Writing, Literature, and Happiness:
Personal Essay Workshop
Date: Saturday, May 5
Time: 10 am - 3 pm (with one-hour lunch break)
Instructor: Gila Lyons
Maximum Enrollment: 9
Our country is founded on the principles of “Life, liberty, and the pursuit of happiness.” But what does happiness look like or feel like in our world today? Is the pursuit of happiness a worthy one or should happiness be the by-product of a life well-lived? What does happiness look like across cultures and time?
In this course, we’ll attempt to answer these questions by looking at a wide range of literature, from Laozi to David Brooks, Aristotle to the neuroscientist Giles Fraser, the Bhagavad Gita to psychologist Daniel Gilbert, as well as essays and poems by artists and writers. We’ll write about our own thoughts and experiences of happiness (or lack thereof), in response to prompts based on the readings and in free writes. Through studying texts on and writing about identity, materialism, ancient wisdom, mortality, morality, and mindfulness, we’ll make our way to some understanding of the role of happiness in human thought, imagination, and striving, and write compellingly about our own ideas, experiences, and values.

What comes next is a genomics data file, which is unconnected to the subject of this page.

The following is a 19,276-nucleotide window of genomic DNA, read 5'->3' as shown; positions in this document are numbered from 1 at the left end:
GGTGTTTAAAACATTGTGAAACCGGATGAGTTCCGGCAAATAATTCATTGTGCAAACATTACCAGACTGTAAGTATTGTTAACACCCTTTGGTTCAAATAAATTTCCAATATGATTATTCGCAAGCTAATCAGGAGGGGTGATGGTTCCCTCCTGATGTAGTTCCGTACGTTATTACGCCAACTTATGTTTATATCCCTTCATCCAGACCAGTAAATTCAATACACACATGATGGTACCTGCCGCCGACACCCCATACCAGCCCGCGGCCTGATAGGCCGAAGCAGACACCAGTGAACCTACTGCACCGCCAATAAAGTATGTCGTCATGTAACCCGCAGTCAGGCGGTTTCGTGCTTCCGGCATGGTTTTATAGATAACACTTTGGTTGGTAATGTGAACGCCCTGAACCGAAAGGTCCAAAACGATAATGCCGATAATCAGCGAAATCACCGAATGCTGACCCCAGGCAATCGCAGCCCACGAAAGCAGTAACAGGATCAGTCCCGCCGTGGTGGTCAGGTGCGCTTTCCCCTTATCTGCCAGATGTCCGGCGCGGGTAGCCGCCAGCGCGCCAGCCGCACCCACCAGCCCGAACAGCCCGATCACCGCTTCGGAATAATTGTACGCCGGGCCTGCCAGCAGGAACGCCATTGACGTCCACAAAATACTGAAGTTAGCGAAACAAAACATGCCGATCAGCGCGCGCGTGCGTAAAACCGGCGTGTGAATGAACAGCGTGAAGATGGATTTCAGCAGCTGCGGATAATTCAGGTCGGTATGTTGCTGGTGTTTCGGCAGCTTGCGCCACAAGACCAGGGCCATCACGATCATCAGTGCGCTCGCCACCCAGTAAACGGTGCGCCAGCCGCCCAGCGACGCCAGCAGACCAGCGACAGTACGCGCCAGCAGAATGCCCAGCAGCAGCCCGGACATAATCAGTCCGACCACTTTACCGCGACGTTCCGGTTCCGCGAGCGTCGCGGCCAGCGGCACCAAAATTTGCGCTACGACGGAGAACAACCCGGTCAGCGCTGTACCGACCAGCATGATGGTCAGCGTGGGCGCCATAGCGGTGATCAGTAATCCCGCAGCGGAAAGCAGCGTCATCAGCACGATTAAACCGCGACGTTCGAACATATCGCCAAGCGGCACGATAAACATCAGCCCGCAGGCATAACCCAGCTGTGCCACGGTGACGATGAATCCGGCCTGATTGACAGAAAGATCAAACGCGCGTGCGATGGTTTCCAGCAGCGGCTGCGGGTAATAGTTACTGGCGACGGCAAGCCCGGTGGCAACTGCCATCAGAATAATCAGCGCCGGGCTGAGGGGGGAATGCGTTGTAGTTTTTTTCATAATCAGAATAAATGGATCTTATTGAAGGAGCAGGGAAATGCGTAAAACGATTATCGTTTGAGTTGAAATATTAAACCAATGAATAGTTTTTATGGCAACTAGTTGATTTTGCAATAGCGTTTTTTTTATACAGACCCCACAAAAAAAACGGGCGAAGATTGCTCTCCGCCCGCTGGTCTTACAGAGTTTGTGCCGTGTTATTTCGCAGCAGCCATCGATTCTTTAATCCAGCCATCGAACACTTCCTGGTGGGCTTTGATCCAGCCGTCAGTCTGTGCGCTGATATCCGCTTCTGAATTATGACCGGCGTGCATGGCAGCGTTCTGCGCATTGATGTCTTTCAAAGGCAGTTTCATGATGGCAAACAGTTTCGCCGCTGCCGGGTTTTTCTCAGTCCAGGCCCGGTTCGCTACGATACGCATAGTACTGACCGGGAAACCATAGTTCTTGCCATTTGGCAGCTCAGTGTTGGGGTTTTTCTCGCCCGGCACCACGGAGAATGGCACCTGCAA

Gila Lyons's work has appeared in The New York Times, Cosmopolitan, Salon, Vox, The Huffington Post, Bitch Magazine, BUST Magazine, The Rumpus, and Ploughshares, among many others. She holds an MFA in literary nonfiction from Columbia University, teaches writing and literature at San Francisco State University, and is at work on a memoir about seeking a natural cure for anxiety and panic disorder while also falling prey to the underbelly of the alternative health movement.
More about Gila: www.gilalyons.com